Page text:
We are now living during a wave of social change, and we will not know how the Internet has affected society until we look back on it in the future. A great example of this: When Alexander Graham Bell obtained his patent for the telephone in 1875, no one could have foreseen that a lawyer from Texas could make a cellphone call from the Great Wall of China in 2005, but I did!
In 2014, everyone expects to be able to make cellphone calls from just about anywhere on the planet.
25 Years of the Web
The Pew Research Center earlier this year published a report entitled “The Web at 25 in the U.S.” That report marks the 25th anniversary of the creation of the World Wide Web by Sir Tim Berners-Lee.
Lee published a paper on March 12, 1989, proposing an “information management” system, which became the conceptual and architectural foundation for the Web. He released the code for his system to the world — for free — on Christmas Day in 1990.
It became a milestone in easing the way for ordinary people to access documents and interact over a network of computers called “the Internet” — a system that linked computers and had been around for years. The Web became especially appealing after Web browsers were perfected in the early 1990s to facilitate graphical displays of pages on those linked computers.
The Pew Report differentiates between the Internet and the Web. Pew describes the Web as “a service that uses the Internet’s architecture and … technologically distinct from some other internet functions such as email and peer-to-peer file sharing.”
Where Will the Internet Be in 2025?
Pew last month issued another report, canvassing “2,558 experts and technology builders” who “predict the Internet will become ‘like electricity’ — less visible, yet more deeply embedded in people’s lives for good and ill.”
The demographics of the 2,558 were not random. Pew selected the individuals, many of whom remain anonymous. Eighty-four percent were from the U.S., and 16 percent from other venues around the world. Participants identified themselves in the following categories:
- 19 percent as research scientists;
- 9 percent as entrepreneurs or business leaders;
- 10 percent as authors, editors or journalists;
- 8 percent as technology developers or administrators;
- 8 percent as advocates or activist users;
- 7 percent as futurists or consultants;
- 2 percent as legislators, politicians or lawyers;
- 2 percent as pioneers or originators; and
- 33 percent as “other.”
Pew quotes my views on the Web and education in “The Web at 25 in the US – Digital Life in 2025,” issued March 11, 2014, on page 40:”The greatest social change between now and 2025 will be to raise the educational standards for people regardless of their locale. The Internet has already proven to be a great educational tool, and such wonderful bodies of information such as Wikipedia allows individuals to share their collective wisdom with other people. Also the increased use of Massive Open Online Courses will allow brilliant educators to share their messages to global audiences.”Pew’s Digital Life in 2025 reports these 15 themes or scenarios about the digital future in 2025 based on its survey of open-ended questions about the Internet:
- Information sharing over the Internet will be so effortlessly interwoven into daily life that it will become invisible, flowing like electricity, often through machine intermediaries.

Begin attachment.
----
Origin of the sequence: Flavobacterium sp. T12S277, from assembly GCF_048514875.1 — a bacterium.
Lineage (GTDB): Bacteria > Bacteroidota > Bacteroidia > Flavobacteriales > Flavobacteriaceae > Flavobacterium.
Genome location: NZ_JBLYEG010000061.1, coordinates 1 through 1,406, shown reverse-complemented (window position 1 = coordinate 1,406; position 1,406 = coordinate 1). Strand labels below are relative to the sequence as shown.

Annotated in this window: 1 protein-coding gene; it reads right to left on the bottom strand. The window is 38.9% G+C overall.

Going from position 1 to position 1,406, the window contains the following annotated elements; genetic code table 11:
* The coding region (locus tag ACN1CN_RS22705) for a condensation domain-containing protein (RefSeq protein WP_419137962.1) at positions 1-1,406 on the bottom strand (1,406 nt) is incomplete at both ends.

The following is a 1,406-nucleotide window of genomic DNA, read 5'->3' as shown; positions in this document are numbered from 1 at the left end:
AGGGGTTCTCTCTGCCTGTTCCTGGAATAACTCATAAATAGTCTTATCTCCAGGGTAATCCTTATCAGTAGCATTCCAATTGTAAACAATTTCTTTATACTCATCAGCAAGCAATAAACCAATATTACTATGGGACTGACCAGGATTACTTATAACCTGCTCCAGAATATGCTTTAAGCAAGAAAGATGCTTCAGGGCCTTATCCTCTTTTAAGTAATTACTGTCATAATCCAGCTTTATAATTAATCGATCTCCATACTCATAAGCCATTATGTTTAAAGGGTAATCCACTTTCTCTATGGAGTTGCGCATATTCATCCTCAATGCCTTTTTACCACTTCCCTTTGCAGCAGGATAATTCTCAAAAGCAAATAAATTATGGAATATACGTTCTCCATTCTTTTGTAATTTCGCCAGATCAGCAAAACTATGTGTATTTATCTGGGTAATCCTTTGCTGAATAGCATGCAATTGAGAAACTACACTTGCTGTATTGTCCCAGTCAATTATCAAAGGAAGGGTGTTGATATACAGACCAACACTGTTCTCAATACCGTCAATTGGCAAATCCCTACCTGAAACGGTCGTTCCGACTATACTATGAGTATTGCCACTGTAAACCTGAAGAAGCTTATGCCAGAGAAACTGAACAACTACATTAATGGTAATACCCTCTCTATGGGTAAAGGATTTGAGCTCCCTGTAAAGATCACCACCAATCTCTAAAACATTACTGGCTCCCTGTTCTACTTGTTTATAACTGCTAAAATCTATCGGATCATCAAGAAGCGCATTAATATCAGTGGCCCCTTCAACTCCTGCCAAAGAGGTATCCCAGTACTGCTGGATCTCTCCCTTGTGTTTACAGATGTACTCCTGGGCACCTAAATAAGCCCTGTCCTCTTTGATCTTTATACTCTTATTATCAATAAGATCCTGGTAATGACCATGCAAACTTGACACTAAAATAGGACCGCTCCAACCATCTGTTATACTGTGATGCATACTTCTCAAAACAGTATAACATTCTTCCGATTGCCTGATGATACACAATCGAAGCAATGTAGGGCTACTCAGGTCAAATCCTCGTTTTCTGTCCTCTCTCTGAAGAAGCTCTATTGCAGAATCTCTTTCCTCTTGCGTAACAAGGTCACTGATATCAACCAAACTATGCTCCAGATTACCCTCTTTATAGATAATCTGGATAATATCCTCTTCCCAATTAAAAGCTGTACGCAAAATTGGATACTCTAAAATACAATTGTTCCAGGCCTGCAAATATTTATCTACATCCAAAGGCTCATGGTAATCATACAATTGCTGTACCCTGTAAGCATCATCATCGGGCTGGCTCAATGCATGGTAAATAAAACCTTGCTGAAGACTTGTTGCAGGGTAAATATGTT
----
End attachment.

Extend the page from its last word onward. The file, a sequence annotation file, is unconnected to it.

- The spread of the Internet will enhance global connectivity that fosters more planetary relationships and less ignorance.
- The Internet of Things, artificial intelligence, and big data will make people more aware of their world and their own behavior.
- Augmented reality and wearable devices will be implemented to monitor and give quick feedback on daily life, especially tied to personal health.
- Political awareness and action will be facilitated and more peaceful change and public uprisings like the Arab Spring will emerge.
- The spread of the ‘Ubernet’ will diminish the meaning of borders, and new ‘nations’ of those with shared interests may emerge and exist beyond the capacity of current nation-states to control.
- The Internet will become ‘the Internets’ as access, systems, and principles are renegotiated.
- An Internet-enabled revolution in education will spread more opportunities, with less money spent on real estate and teachers.
- Dangerous divides between haves and have-nots may expand, resulting in resentment and possible violence.
- Abuses and abusers will ‘evolve and scale.’ Human nature isn’t changing; there’s laziness, bullying, stalking, stupidity, pornography, dirty tricks, crime, and those who practice them have new capacity to make life miserable for others.
- Pressured by these changes, governments and corporations will try to assert power — and at times succeed — as they invoke security and cultural norms.
- People will continue — sometimes grudgingly — to make tradeoffs favoring convenience and perceived immediate gains over privacy; and privacy will be something only the upscale will enjoy.
- Humans and their current organizations may not respond quickly enough to challenges presented by complex networks.
- Most people are not yet noticing the profound changes today’s communications networks are already bringing about; these networks will be even more disruptive in the future.
- Foresight and accurate predictions can make a difference; ‘The best way to predict the future is to invent it.’
Many of these insights are predictable, but no one will really know until 2025 how realistic the survey results really were. Of course, many of us look forward to seeing how things turn out.